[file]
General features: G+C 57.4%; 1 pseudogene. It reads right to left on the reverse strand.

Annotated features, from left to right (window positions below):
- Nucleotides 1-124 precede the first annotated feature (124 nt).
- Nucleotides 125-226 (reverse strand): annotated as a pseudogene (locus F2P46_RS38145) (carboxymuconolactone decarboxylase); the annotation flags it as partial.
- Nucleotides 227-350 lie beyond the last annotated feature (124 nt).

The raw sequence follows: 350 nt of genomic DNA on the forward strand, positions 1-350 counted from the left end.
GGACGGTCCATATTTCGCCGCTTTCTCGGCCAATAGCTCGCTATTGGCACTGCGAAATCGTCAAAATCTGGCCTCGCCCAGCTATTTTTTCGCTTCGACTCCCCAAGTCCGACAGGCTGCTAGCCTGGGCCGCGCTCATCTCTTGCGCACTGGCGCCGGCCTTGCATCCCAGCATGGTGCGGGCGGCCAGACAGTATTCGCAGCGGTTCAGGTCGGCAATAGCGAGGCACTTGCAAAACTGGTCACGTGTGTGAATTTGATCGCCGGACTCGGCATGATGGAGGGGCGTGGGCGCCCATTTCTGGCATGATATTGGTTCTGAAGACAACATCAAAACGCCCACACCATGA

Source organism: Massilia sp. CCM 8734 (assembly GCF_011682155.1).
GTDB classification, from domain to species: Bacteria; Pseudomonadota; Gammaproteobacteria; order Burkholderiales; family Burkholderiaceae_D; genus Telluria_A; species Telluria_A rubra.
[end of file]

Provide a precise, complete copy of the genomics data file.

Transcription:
General features: G+C 57.4%; 1 pseudogene. It reads right to left on the reverse strand.

Annotated features, from left to right (window positions below):
- Nucleotides 1-124 precede the first annotated feature (124 nt).
- Nucleotides 125-226 (reverse strand): annotated as a pseudogene (locus F2P46_RS38145) (carboxymuconolactone decarboxylase); the annotation flags it as partial.
- Nucleotides 227-350 lie beyond the last annotated feature (124 nt).

The raw sequence follows: 350 nt of genomic DNA on the forward strand, positions 1-350 counted from the left end.
GGACGGTCCATATTTCGCCGCTTTCTCGGCCAATAGCTCGCTATTGGCACTGCGAAATCGTCAAAATCTGGCCTCGCCCAGCTATTTTTTCGCTTCGACTCCCCAAGTCCGACAGGCTGCTAGCCTGGGCCGCGCTCATCTCTTGCGCACTGGCGCCGGCCTTGCATCCCAGCATGGTGCGGGCGGCCAGACAGTATTCGCAGCGGTTCAGGTCGGCAATAGCGAGGCACTTGCAAAACTGGTCACGTGTGTGAATTTGATCGCCGGACTCGGCATGATGGAGGGGCGTGGGCGCCCATTTCTGGCATGATATTGGTTCTGAAGACAACATCAAAACGCCCACACCATGA

Source organism: Massilia sp. CCM 8734 (assembly GCF_011682155.1).
GTDB classification, from domain to species: Bacteria; Pseudomonadota; Gammaproteobacteria; order Burkholderiales; family Burkholderiaceae_D; genus Telluria_A; species Telluria_A rubra.